This is an Indian dish that can also be made with beef, if you’re not partial to lamb.  It’s a staple on every good Indian restaurant (or take away) menu, but the satisfaction of recreating it yourself is alone worth the effort.  But as with all the recipes on this blog, it is genuinely easy to make. The hardest part is getting all the spices, but you’ll find once you have them stocked you can use them to make all kinds of delicious curries.  The recipe requires a bit of stirring so is good to either prepare the night before (as with all curries it improves overnight) unless you have patient guests and lots of starters!

Also as with all the recipes on this blog it goes well with South African wine.  When I made this, I tried it with a Merlot from Drostdy-hof which was a good match.  Described as having “a bouquet of ripe red fruit with plums and prunes and slight oak spices and tastes rich and mouth-filling with lots of berries and a slight tannic background”, it definitely works well with a strongly flavoured curry.

If you don’t like your curries too hot this is perfect as you can make it as spicy or mild as you like.

rogan josh, recipes, south african wine, drostdy-hof, merlot, mathcing wine with food

Serves 4-6 (depending on how many sides you serve with it…)


2 chunks of fresh ginger , each about the size of your upper thumb knuckle – peeled

8 cloves of garlic (less – 6- for the faint of heart!)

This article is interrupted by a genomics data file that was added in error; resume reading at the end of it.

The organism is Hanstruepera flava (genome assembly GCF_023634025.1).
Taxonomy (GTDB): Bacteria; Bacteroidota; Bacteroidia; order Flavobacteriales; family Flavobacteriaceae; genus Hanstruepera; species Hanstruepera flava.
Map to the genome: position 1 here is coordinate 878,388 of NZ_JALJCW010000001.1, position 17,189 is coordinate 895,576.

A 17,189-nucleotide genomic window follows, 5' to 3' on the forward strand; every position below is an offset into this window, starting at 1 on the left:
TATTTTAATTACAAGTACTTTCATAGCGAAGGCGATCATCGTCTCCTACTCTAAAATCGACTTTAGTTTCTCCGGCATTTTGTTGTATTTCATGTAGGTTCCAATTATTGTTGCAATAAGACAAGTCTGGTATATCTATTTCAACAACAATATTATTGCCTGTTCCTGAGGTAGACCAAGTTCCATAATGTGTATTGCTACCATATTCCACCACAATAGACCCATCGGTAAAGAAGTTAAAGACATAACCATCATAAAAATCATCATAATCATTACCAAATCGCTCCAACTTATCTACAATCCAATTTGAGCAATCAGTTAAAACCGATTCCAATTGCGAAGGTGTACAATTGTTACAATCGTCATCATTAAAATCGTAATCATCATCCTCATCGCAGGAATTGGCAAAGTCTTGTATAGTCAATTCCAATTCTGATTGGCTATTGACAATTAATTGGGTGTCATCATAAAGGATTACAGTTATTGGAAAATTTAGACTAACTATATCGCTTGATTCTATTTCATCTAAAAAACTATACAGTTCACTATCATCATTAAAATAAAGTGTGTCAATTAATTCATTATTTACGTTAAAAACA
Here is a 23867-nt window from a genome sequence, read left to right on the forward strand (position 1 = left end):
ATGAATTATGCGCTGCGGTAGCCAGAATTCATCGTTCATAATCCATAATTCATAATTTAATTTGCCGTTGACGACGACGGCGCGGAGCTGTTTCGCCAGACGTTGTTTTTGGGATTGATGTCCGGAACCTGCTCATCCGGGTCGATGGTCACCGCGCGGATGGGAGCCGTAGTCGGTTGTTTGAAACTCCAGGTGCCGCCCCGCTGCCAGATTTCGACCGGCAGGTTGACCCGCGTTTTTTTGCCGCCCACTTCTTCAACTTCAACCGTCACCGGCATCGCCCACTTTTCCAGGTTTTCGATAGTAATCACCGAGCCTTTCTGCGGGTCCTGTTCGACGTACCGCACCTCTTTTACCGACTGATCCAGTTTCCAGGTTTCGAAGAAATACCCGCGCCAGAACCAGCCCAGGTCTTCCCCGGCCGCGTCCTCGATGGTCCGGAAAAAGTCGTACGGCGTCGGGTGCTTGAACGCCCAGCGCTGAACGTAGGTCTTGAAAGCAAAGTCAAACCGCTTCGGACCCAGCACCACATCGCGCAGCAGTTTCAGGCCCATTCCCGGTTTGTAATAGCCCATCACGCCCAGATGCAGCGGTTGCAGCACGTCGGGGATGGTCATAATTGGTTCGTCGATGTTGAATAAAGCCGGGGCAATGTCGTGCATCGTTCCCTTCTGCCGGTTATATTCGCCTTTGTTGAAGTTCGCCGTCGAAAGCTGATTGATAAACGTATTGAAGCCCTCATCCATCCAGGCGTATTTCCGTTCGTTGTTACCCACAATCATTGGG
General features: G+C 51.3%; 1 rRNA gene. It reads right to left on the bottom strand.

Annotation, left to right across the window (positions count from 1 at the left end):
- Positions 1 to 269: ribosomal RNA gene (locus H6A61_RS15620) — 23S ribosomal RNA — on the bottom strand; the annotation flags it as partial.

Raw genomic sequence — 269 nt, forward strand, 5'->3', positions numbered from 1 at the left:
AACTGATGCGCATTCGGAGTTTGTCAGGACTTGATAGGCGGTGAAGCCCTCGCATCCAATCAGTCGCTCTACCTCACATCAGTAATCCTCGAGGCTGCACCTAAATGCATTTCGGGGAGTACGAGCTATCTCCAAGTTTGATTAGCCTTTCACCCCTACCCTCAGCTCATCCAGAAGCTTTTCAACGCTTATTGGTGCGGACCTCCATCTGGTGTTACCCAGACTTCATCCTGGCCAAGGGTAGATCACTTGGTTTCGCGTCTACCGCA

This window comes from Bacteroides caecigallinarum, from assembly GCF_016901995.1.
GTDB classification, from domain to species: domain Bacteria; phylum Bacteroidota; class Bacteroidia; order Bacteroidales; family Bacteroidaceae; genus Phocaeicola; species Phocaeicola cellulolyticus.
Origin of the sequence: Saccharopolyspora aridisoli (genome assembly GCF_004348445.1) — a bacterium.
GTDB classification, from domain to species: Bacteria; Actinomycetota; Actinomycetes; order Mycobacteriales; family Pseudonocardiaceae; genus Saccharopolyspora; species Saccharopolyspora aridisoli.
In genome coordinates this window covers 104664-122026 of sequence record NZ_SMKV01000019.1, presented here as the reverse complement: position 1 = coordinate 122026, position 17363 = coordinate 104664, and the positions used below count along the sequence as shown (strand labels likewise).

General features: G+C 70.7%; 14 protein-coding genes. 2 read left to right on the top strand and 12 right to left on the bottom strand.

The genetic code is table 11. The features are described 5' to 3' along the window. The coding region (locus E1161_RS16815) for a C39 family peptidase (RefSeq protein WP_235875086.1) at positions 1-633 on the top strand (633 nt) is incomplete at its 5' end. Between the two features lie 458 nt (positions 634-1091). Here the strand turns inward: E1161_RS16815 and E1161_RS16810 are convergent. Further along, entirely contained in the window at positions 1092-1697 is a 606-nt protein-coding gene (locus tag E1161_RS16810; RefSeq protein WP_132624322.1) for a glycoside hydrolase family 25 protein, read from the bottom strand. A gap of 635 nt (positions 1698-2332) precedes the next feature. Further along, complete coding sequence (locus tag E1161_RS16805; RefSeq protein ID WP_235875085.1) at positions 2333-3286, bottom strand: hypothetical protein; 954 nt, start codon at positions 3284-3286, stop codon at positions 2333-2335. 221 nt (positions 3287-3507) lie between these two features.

350 ml of water

4 tablespoons of vegetable oil

1kg of diced lamb or stewing beef

2 bay leaves

10 cardamon pods

A teaspoon of cloves

A tablespoon of peppercorns

Half a cinnamon stick

2 medium-sized onions – chopped

1 teaspoon of ground coriander

2 teaspoons of ground cumin

4 teaspoons of paprika

1/4 – 1 heaped teaspoon of cayenne pepper depending on how hot you like your curries

6 tablespoons of natural yoghurt

1/4 teaspoon of garam masala (you can buy this spice ready mixed, or make it yourself)

Salt and pepper

spices, merlot, south african wine, drostdy-hof, matching food with wine.


Whiz up the ginger, garlic and water in your food processor until you have a smooth paste.

In a large (preferably non-stick saucepan) heat the oil.  Put the cardamon, bay leaves, cloves, peppercorns and cinnamon and stir for a few seconds. Add in the onions and stir again, cook for about five minutes until they start to go translucent.  Add in your garlic-ginger paste, stir and then add in the meat.  Stir all together and let the meat brown and all the spices mix in.  

After a few minutes add a spoonful of yoghurt.  Stir and cook as the yoghurt blends in (only about 30 seconds).  Repeat until all the yoghurt is blended in.  And then stir and cook for another five minutes.  Add the water (300 ml for lamb, 450 for beef).  Bring everything to the boil, mix well, scraping down the sides of the saucepan.  

Cover the pan and turn the heat down low and cook for about an hour for lamb and two for beef.  Stir every now and then to make sure it’s not sticking.  You should end  up with tender meat in a thick, reddish brown sauce.  Sprinkle the garam masala and season with salt and pepper before serving.

I like to serve this with simple buttery rice and Indian-style green beans (parboil beans for five minutes then fry a shallot a clove of garlic, chili flakes and some black mustard seeds for two minutes and throw in the beans and stir fry for two minutes).